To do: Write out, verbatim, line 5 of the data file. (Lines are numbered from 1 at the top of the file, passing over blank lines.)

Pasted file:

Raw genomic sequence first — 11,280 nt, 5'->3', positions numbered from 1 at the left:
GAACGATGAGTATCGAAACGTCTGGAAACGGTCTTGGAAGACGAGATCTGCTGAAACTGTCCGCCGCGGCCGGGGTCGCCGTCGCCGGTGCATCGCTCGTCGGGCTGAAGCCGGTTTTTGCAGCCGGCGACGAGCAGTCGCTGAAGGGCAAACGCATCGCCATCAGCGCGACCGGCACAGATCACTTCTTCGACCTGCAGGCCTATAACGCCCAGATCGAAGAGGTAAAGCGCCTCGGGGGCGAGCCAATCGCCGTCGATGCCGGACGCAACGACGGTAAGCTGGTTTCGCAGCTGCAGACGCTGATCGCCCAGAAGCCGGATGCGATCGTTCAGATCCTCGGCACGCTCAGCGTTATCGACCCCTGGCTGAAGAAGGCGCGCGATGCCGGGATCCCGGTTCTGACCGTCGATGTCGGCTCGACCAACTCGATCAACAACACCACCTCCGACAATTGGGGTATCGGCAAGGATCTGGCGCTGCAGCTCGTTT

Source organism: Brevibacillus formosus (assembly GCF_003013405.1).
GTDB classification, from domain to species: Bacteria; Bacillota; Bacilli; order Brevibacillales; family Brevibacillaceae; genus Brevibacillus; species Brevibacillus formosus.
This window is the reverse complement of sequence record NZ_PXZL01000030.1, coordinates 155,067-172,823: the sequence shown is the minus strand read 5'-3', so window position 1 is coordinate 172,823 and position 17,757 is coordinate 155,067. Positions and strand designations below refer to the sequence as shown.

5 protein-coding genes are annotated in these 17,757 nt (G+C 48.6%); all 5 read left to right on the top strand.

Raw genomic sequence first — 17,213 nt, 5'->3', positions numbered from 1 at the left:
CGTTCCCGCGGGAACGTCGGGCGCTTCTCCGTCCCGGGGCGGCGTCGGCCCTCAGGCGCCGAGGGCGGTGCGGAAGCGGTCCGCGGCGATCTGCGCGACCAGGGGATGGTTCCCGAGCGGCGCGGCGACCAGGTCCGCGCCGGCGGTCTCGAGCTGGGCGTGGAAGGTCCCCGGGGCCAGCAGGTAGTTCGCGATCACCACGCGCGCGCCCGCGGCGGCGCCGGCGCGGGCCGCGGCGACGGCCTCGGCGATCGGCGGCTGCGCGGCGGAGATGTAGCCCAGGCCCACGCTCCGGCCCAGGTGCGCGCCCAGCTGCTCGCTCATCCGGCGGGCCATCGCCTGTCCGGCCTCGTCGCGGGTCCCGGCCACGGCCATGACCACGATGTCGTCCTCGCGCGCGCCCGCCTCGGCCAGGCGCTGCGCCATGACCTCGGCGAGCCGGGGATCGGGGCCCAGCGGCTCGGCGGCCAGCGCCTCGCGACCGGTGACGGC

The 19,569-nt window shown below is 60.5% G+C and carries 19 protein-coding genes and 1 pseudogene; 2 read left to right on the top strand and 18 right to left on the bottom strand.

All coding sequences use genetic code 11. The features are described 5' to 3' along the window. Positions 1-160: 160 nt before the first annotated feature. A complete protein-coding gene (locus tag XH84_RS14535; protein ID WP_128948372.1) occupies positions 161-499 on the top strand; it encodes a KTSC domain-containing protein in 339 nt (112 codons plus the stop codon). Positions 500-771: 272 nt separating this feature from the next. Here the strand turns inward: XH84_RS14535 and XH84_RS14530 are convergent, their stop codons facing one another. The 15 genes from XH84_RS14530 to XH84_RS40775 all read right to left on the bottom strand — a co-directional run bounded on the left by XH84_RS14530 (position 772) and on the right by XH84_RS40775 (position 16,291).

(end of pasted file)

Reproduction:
This window is the reverse complement of sequence record NZ_PXZL01000030.1, coordinates 155,067-172,823: the sequence shown is the minus strand read 5'-3', so window position 1 is coordinate 172,823 and position 17,757 is coordinate 155,067. Positions and strand designations below refer to the sequence as shown.